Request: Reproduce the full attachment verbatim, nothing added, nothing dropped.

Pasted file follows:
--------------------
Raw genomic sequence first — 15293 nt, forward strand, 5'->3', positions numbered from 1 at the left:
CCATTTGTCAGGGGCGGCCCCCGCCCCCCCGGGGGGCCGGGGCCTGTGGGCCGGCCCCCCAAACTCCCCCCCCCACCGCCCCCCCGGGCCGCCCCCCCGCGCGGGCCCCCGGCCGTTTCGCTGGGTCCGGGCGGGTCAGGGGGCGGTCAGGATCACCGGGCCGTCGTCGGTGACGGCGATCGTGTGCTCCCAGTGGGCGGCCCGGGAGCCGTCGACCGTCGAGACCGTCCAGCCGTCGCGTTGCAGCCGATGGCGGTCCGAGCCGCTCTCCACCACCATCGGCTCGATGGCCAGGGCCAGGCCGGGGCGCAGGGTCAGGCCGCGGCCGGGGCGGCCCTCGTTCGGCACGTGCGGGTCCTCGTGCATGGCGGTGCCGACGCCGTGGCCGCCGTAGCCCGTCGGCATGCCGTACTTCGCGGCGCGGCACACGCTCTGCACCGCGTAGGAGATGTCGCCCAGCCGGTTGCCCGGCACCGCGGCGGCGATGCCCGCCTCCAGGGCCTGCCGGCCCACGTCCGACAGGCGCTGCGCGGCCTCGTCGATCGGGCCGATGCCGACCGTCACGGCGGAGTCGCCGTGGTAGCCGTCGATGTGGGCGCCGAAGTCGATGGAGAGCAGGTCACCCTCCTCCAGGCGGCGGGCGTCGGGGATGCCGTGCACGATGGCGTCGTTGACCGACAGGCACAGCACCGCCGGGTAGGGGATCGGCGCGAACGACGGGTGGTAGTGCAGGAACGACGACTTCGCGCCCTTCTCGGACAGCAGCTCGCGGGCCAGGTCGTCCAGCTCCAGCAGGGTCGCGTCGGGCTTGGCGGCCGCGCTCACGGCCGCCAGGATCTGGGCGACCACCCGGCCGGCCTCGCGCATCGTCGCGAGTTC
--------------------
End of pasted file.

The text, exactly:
Raw genomic sequence first — 15293 nt, forward strand, 5'->3', positions numbered from 1 at the left:
CCATTTGTCAGGGGCGGCCCCCGCCCCCCCGGGGGGCCGGGGCCTGTGGGCCGGCCCCCCAAACTCCCCCCCCCACCGCCCCCCCGGGCCGCCCCCCCGCGCGGGCCCCCGGCCGTTTCGCTGGGTCCGGGCGGGTCAGGGGGCGGTCAGGATCACCGGGCCGTCGTCGGTGACGGCGATCGTGTGCTCCCAGTGGGCGGCCCGGGAGCCGTCGACCGTCGAGACCGTCCAGCCGTCGCGTTGCAGCCGATGGCGGTCCGAGCCGCTCTCCACCACCATCGGCTCGATGGCCAGGGCCAGGCCGGGGCGCAGGGTCAGGCCGCGGCCGGGGCGGCCCTCGTTCGGCACGTGCGGGTCCTCGTGCATGGCGGTGCCGACGCCGTGGCCGCCGTAGCCCGTCGGCATGCCGTACTTCGCGGCGCGGCACACGCTCTGCACCGCGTAGGAGATGTCGCCCAGCCGGTTGCCCGGCACCGCGGCGGCGATGCCCGCCTCCAGGGCCTGCCGGCCCACGTCCGACAGGCGCTGCGCGGCCTCGTCGATCGGGCCGATGCCGACCGTCACGGCGGAGTCGCCGTGGTAGCCGTCGATGTGGGCGCCGAAGTCGATGGAGAGCAGGTCACCCTCCTCCAGGCGGCGGGCGTCGGGGATGCCGTGCACGATGGCGTCGTTGACCGACAGGCACAGCACCGCCGGGTAGGGGATCGGCGCGAACGACGGGTGGTAGTGCAGGAACGACGACTTCGCGCCCTTCTCGGACAGCAGCTCGCGGGCCAGGTCGTCCAGCTCCAGCAGGGTCGCGTCGGGCTTGGCGGCCGCGCTCACGGCCGCCAGGATCTGGGCGACCACCCGGCCGGCCTCGCGCATCGTCGCGAGTTC